Leeds Intelligencer (24/Mar/1855) - A Ghost Story
Capture of a Ghost.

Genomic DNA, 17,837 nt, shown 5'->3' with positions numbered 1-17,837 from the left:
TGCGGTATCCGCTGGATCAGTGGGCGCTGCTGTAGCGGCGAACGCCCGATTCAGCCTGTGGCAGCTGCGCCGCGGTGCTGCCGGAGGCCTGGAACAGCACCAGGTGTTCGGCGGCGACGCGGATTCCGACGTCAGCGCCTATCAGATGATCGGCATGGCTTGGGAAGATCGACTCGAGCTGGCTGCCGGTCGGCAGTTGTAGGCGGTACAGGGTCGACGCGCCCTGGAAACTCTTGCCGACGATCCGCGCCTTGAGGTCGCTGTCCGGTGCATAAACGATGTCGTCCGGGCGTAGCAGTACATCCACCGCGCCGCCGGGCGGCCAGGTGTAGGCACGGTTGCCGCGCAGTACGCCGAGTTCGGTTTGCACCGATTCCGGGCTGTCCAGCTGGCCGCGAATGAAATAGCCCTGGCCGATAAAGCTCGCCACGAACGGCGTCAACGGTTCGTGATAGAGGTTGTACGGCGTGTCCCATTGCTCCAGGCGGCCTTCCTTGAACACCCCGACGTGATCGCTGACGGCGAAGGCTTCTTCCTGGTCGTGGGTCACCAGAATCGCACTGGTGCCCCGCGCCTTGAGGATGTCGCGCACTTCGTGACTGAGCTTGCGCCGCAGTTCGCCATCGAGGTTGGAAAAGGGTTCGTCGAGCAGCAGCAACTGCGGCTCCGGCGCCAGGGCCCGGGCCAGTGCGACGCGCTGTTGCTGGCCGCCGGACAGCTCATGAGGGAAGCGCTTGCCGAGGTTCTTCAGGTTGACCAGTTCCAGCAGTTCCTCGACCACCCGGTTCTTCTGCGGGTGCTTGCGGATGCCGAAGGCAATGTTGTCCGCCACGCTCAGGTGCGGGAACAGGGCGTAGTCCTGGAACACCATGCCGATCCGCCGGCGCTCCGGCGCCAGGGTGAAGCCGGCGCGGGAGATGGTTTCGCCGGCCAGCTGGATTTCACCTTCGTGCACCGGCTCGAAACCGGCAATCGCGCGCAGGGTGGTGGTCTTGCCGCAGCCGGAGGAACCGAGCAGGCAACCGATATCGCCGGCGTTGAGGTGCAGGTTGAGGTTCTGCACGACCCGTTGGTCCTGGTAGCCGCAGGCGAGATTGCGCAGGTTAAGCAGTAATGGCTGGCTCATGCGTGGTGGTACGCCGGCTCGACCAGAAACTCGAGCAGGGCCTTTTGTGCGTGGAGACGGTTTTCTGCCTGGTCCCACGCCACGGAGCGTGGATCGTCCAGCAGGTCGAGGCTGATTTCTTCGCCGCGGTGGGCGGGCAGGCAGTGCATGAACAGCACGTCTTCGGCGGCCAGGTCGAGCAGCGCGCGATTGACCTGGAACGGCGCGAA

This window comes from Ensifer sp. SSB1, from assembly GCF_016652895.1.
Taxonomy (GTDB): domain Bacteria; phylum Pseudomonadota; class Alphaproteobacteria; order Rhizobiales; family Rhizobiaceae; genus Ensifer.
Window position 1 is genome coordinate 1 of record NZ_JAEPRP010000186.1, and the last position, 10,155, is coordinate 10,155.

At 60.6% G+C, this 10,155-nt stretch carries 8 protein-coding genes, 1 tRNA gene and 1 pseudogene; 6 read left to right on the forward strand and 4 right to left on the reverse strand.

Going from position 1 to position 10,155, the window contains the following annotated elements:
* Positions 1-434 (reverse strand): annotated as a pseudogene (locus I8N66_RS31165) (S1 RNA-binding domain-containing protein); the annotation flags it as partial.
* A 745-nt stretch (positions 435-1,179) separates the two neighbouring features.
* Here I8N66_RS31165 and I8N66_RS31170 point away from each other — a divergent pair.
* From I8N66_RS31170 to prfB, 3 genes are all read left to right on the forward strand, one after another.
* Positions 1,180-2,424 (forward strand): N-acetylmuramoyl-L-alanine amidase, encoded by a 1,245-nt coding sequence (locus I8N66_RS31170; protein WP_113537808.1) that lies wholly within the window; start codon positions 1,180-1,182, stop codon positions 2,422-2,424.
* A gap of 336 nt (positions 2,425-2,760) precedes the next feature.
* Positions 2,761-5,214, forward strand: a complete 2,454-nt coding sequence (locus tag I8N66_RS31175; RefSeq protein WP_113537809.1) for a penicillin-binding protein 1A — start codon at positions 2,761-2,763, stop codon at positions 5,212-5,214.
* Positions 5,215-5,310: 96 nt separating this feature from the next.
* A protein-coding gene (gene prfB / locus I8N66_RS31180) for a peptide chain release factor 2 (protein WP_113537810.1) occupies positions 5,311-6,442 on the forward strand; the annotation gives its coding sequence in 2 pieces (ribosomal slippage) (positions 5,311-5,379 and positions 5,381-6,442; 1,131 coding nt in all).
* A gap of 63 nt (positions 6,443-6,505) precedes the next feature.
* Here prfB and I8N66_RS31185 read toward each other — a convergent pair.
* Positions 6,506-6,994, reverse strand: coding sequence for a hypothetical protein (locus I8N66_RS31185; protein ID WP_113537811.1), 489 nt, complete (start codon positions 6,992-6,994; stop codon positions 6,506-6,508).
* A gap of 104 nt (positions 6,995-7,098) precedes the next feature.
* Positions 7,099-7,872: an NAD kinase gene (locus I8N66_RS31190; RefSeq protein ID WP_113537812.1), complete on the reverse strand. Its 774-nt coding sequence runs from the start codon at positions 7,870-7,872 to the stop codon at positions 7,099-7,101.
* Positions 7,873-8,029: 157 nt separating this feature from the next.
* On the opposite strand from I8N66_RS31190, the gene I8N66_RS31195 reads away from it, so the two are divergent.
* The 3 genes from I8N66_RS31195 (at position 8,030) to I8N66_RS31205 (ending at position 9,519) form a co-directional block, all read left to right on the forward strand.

As mentioned in our last, the residence of Mr. S. Routledge, dyer, Seed Hill, had, during the whole of the preceding week, been haunted by strange and unaccountable noises, but which always appeared to be in and about the passage. Numerous rumours detrimental to Mr. R. and his family were rife in every quarter, and every one explained the extraordinary circumstance in his own way. While conjecture was thus kept on the tip-toe, Mr. Routledge was unremitting in his exertions to discover the cause. Steam, gas, and water pipes innumerable were emptied and explored; sinks, drains, &c., ripped up, but all to no purpose, as his ghostship did not choose to descend to such lowness. An extra watchman was engaged, and up to Thursday night kept watch and ward. A joiner was engaged to thoroughly examine the house to ascertain if any mechanical apparatus had been fixed whereby, with the aid of galvanism or other scientific means, the strange unearthly sounds might be produced, but all was in vain, for notwithstanding these exertions, the invisible one still continued its "rappings." On Sunday it took another shape, and the bells were continually rung, but no explanation offered itself as to the cause. The rappings were again renewed, and the same took place on Monday. The services of Miss Challand, who has "got her name up" as a faithful clairvoyante (since the discovery of the body of the missing female from Marsden), were put into requisition ; but, after being placed in the required state, nothing could be elicited from her, inasmuch as, not having heard the ghost perform his operations, she could discover nothing to detect his whereabout, or the means he employed to effect such startling sounds. On Tuesday the knockings were not so violent, and the operator confined his freaks to the daytime. Still no suspicion was entertained by any of the family that the ghost was an inmate of the house, this idea being the farthest from their thoughts. On Thursday, however, the pranks of the undiscovered visitant took another range. The bells being silent, from the fact of the wires being unhooked, it took it into its head to enter the bedrooms, and denuding the beds of their coverings, pillows, &c., dragged them down the stairs to the landing, and there left them. This was done several times, and notwithstanding the fact that, whenever there was a loud knocking or bell ringing, an Irish servant girl was sure to appear the only one really frightened, no one for a moment thought that she could he capable of playing such extraordinary tricks, so successfully as she had done ; and had she continued to confine her duties to the "rapping," in all probability the mystery would have still remained undiscovered. The continued knocking, together with the abstraction of the bed clothes, so terrified the housekeeper that she left the house in the afternoon of Thursday, and refused to return till after the discovery. The man left in possession was so worked upon by his feelings that although he remained in the house he dared not close his eyes. Mr. R. having returned from Bradford, was informed of the whole circumstances, when it at once occurred to him that some person in the house might have been the cause of the annoyance, and considerable expense he had been put to. He, therefore, in company with a few friends, took a stick and proceeded to try by sounding the walls, &c., to discover anything which would produce the same dolorous sound, when, after spending some time in the examination, his son accidentally struck the end of the barrel of a large washing-machine standing in the back kitchen, and like magic the sounds were at once explained, and on the outer end being examined hundreds of indentations were discovered. At an early hour the next morning the servant girl, who had been taken into the house nine months ago by Mr. R. from motives of charity, and whose name is Catherine Haley, was closely questioned as to her knowledge of the "rappings." Her reply was, "Shure she knew nothing about it at all at all," but subsequently she admitted she had "knocked a little." On being taken to the police-office, she during the forenoon further admitted to our reporter that she had "done it all," could not tell how she had done it, and added that no one told her to do it, and she could not tell why she had so acted. Subsequently she stated it was done to "frighten" the housekeeper, whom she did not like ; then she said she had done it at first for a "bit of fun," but finding so many people come about the place she had continued it for the purpose of driving them away. On further examining the premises the whole of the room doors leading into the passage were found to be in a state of indentation produced by the little urchin's "rappings," and under the pillow of a sofa was found a good sized stone, which had been "rapped" against the inside of the kitchen door, which upon examination bore visible marks of the effect produced. Thus at length the formidable ghost of Seed Hill has been discovered, and turns out to be nothing more than the vicious freaks of an Irish girl. No doubt the circumstance will be food for the gossips of the country for many a day to come.